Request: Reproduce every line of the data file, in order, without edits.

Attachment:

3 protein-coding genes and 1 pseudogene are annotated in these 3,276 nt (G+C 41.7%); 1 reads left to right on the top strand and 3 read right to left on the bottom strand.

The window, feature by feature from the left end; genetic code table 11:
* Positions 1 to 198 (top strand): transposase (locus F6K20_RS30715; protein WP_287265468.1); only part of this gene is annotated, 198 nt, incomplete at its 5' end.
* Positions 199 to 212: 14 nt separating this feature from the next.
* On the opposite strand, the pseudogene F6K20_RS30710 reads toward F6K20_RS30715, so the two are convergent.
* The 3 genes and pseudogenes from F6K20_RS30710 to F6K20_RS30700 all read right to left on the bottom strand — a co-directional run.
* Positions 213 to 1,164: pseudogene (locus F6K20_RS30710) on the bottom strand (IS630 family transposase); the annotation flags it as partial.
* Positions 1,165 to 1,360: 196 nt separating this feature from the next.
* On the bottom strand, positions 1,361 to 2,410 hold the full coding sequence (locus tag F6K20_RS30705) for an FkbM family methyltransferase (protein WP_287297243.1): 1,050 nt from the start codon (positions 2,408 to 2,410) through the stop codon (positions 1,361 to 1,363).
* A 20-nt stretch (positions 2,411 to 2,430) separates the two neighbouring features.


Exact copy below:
3 protein-coding genes and 1 pseudogene are annotated in these 3,276 nt (G+C 41.7%); 1 reads left to right on the top strand and 3 read right to left on the bottom strand.

The window, feature by feature from the left end; genetic code table 11:
* Positions 1 to 198 (top strand): transposase (locus F6K20_RS30715; protein WP_287265468.1); only part of this gene is annotated, 198 nt, incomplete at its 5' end.
* Positions 199 to 212: 14 nt separating this feature from the next.
* On the opposite strand, the pseudogene F6K20_RS30710 reads toward F6K20_RS30715, so the two are convergent.
* The 3 genes and pseudogenes from F6K20_RS30710 to F6K20_RS30700 all read right to left on the bottom strand — a co-directional run.
* Positions 213 to 1,164: pseudogene (locus F6K20_RS30710) on the bottom strand (IS630 family transposase); the annotation flags it as partial.
* Positions 1,165 to 1,360: 196 nt separating this feature from the next.
* On the bottom strand, positions 1,361 to 2,410 hold the full coding sequence (locus tag F6K20_RS30705) for an FkbM family methyltransferase (protein WP_287297243.1): 1,050 nt from the start codon (positions 2,408 to 2,410) through the stop codon (positions 1,361 to 1,363).
* A 20-nt stretch (positions 2,411 to 2,430) separates the two neighbouring features.